This is a more general corollary to the first challenge. Usually, when a new industry appears, it has a head start over the state in its efforts to tie it down, regulate it, and milk it for as much tax revenue as possible. Think of the internet itself for example. It came into existence long before government had any idea how to leech off of it. Internet retailers still benefit enormously from the lack of a federal online sales tax. Independent media can still thrive online, though this is becoming increasingly difficult now that regulatory regimes are catching up. If a new industry has a head start, then the state has a hard time playing catch-up because jobs already exist and they don’t want to damage those. It’s too obvious who’s doing the damage. So they have to invade cautiously, armed with industry leaders in hand as cheerleaders. On the other hand, when the state has a head start, it’s hard for voters to see jobs lost due to taxes when these jobs haven’t been created in the first place.
With sports betting (as with marijuana), the state has a head start and will try to levy the absolute maximum tax rates that it can on a baby industry while tilting the regulatory field before anything is even off the ground. It’s like starting a race with two anvils chained to your legs. One particularly annoying cosmetic feature of these anvils is that they are proudly featured everywhere. Gambling sites routinely display rolling counters of the amount of tax revenue collected from the gaming industry, as if it is these numbers that justify the industry’s very existence rather than the right of people to do what they want with their own money. Justifying the existence of an industry by the amount of tax revenue it brings in is a dangerous, unhealthy way of thinking.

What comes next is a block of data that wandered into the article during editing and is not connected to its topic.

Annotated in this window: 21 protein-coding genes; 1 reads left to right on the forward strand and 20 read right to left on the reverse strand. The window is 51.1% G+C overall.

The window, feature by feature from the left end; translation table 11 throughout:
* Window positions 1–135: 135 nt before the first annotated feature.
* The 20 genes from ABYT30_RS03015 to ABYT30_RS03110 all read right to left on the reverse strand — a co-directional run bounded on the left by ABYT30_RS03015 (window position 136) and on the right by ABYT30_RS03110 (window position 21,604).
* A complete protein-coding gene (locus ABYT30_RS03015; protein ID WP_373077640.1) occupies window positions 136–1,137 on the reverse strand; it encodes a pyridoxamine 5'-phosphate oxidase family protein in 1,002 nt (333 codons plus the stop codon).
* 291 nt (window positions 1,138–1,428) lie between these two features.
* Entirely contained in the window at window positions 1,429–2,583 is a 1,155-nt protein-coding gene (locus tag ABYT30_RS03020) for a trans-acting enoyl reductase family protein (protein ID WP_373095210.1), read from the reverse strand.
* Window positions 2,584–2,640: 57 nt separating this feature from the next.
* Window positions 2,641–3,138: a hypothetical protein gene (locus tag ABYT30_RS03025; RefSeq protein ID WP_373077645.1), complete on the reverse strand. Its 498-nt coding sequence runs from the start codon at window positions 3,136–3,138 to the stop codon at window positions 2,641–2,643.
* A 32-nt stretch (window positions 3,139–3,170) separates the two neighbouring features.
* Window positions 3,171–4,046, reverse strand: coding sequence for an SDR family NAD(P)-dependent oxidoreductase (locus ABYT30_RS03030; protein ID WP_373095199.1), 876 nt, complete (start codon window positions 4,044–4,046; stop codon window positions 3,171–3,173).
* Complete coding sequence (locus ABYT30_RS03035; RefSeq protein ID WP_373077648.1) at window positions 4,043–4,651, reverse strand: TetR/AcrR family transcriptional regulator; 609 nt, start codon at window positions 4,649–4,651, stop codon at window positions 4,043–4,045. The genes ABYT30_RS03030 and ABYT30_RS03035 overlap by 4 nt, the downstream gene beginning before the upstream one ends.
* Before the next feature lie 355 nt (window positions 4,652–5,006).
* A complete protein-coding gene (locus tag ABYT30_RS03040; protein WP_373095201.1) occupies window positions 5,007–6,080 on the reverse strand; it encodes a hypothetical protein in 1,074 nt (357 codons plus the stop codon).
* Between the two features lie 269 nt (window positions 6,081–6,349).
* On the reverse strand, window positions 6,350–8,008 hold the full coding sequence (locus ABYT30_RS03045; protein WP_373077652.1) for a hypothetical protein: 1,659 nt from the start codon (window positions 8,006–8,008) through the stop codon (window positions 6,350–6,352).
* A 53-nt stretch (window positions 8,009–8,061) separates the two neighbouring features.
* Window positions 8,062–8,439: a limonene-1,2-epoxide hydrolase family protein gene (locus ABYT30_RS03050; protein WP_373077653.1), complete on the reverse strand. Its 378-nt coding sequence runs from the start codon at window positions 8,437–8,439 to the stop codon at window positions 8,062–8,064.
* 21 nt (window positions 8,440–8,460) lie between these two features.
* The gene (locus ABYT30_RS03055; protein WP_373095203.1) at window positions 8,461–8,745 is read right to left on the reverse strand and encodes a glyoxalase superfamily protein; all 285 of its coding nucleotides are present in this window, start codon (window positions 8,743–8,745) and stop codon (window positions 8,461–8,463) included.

Going back to Chris Christie, even he recognizes the problem here, ripping Pennsylvania last month for its dizzyingly high licensing fees and tax rates on the gaming industry.
Challenge #3: Unclear effects on big gaming
If we’re speaking from an investment perspective, it’s hard to say what effect fully legal sports betting will have the big U.S. players like MGM and others. Some revenues will be cannibalized, some won’t, but think of Sheldon Adelson for example. He’s spent a lot of time and money lobbying against online gambling legalization generally. There’s a good reason for that. He doesn’t want the competition. If you look at MGM’s most recent 10-K, it’s also ambivalent about legalized sports betting particularly:
Additionally, in May 2018, the United States Supreme Court overturned a federal ban on sports betting that had prohibited single-game gambling in most states, raising the potential for increased competition in sports betting should additional states pass legislation to legalize it. The expansion of online gaming, sports betting, and other types of gaming in these and other jurisdictions may further compete with our operations by reducing customer visitation and spend in our casino resorts.
When sports betting becomes popular in the U.S., which it eventually will, the big companies are going to have to do some serious restructuring, which could get disruptive. It’s not all just sports fans dressed as unicorns vomiting rainbow-colored money into a giant betting pool and investors taking a cut. Though that does make for an interesting mental image.
We certainly can’t complain about the overturning of PAPSA and the slowly opening playing field. It’s undoubtedly a positive and we must take what we can get. Still, it’s going to take time for a good balance to be found here.